Inclusive Police Forces Effective in Fighting Terrorism
January 24, 2018
January 24, 2018: Research shows that police can be more effective at preventing terrorism than military forces due to their permanent presence in local communities. However, in cases such as Pakistan, police forces are historically under-resourced and plagued by corruption, heavy handedness, and civilian mistrust, thus hampering their success in fighting violent extremism. To strengthen trust between police and communities, police forces must be representative of the populations they are tasked with protecting. In particular, greater representation of women is needed. Currently, women represent only one percent of Pakistan’s police forces. This gap in the Pakistani security sector remains a challenge to efforts to stabilize the country against terrorist threats.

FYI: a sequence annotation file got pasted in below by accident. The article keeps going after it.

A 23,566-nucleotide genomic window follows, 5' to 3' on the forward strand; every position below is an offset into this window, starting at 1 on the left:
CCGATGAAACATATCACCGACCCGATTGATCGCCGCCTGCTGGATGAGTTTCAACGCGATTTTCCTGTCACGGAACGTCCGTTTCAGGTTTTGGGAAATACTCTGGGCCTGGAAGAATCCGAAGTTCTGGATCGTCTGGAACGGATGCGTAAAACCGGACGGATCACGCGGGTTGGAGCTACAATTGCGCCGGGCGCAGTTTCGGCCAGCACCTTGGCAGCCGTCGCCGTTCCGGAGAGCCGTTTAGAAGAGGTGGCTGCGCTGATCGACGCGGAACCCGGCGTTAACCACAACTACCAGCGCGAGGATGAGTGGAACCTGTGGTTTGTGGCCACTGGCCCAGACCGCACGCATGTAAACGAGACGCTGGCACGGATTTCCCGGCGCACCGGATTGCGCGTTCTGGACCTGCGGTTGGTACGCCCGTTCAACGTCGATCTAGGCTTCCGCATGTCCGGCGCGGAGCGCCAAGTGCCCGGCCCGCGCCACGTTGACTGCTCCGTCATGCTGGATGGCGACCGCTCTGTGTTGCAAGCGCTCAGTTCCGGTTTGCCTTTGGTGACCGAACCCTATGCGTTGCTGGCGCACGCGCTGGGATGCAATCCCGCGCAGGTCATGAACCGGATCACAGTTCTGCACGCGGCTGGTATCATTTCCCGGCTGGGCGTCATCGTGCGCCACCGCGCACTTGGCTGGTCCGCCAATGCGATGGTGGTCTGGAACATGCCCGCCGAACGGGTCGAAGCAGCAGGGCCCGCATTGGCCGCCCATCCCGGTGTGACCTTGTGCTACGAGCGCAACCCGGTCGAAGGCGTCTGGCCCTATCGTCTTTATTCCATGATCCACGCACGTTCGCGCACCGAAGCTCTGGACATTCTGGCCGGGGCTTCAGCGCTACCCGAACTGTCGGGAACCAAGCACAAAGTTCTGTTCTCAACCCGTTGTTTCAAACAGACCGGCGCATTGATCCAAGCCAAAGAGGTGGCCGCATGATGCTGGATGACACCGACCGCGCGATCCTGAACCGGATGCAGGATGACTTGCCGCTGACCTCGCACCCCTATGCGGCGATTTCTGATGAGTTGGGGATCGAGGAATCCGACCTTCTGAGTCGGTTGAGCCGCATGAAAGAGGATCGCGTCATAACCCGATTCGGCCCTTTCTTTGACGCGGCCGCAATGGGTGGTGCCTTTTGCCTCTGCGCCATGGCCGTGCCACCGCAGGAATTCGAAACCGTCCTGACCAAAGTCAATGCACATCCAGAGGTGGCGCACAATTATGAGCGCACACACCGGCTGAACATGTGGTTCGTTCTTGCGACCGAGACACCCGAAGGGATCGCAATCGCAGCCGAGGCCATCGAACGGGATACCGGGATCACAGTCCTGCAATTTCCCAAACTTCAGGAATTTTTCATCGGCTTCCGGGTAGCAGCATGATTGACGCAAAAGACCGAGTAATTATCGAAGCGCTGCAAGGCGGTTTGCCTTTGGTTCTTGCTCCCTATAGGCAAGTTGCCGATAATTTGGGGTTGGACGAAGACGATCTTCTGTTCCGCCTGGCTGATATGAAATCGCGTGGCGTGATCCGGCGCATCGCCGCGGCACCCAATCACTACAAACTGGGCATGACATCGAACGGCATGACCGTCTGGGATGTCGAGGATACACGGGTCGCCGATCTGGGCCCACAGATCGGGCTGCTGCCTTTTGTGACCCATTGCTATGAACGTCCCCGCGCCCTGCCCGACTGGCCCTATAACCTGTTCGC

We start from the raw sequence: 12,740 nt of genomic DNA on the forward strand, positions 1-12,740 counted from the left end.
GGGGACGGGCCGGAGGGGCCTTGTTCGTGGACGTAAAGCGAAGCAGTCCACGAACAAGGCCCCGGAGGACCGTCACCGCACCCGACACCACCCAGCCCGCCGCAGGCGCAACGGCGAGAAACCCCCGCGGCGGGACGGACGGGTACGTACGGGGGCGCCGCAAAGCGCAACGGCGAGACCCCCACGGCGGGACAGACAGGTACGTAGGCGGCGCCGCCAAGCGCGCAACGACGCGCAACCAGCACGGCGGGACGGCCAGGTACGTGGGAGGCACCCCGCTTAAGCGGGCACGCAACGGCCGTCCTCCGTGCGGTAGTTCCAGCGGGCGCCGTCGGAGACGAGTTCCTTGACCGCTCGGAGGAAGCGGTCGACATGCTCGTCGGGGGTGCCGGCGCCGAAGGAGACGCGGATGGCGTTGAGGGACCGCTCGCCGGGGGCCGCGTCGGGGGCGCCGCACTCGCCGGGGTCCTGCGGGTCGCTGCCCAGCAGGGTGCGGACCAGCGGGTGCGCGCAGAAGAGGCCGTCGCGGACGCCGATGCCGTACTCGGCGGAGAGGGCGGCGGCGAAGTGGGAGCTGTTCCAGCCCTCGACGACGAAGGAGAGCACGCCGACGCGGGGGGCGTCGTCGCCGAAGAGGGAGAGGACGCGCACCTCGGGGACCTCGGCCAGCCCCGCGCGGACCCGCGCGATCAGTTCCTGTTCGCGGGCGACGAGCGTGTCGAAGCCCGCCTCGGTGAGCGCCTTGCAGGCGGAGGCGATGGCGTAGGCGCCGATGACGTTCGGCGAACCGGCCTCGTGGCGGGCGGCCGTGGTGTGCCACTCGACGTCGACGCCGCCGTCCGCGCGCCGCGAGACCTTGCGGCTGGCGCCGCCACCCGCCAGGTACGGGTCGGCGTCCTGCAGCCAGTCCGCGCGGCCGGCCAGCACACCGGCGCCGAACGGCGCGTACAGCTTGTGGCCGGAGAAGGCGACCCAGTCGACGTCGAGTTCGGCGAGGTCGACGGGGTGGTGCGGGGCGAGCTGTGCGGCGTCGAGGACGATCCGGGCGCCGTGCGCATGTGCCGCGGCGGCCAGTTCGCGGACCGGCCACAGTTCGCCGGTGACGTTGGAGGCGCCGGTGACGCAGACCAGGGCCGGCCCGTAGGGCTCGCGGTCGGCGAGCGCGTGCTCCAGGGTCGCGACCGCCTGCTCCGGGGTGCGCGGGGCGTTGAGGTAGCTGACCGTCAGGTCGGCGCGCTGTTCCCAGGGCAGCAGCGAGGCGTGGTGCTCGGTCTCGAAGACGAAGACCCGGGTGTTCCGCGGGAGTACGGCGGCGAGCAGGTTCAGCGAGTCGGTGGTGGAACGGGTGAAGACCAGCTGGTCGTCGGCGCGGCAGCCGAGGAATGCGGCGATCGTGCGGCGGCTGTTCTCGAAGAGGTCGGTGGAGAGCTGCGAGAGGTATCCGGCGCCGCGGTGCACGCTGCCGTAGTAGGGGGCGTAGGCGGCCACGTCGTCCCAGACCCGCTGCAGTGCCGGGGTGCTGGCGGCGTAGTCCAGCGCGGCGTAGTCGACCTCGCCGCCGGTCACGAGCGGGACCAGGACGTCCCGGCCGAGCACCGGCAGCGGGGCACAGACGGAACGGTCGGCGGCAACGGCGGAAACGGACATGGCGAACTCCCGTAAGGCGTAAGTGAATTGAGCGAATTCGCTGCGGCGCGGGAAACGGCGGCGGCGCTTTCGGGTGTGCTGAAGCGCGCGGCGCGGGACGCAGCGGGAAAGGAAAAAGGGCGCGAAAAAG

A new report from Inclusive Security takes an in-depth look at female police in Pakistan to learn how women increase the effectiveness of the force; challenges and barriers women police face; why women's advancement to decision-making positions is critical; and how to bridge the divides among police, government, and civil society.
Read more: Promoting Inclusive Policy Frameworks for Countering Violent Extremism (www.inclusive security.org)
Latest Newsview all
Abusive and Sexist Virginity Testing Abolished
June 2, 2022
Human Rights Watch reports that the Indonesian armed forces have finally ended the damaging practice of virginity testing on female recruits.
Gender violence in Pakistan: women fighting back
May 26, 2022
Hundreds if not thousands of women are murdered, kidnapped and assaulted each year in Pakistan. A 2018 survey estimated 1 in 3 women experienced domestic violence, but conviction rates are extremely low. It is being described by some in Pakistan as a ‘gender violence epidemic.’ Now Pakistani women are demanding action to address the vast scale of violence.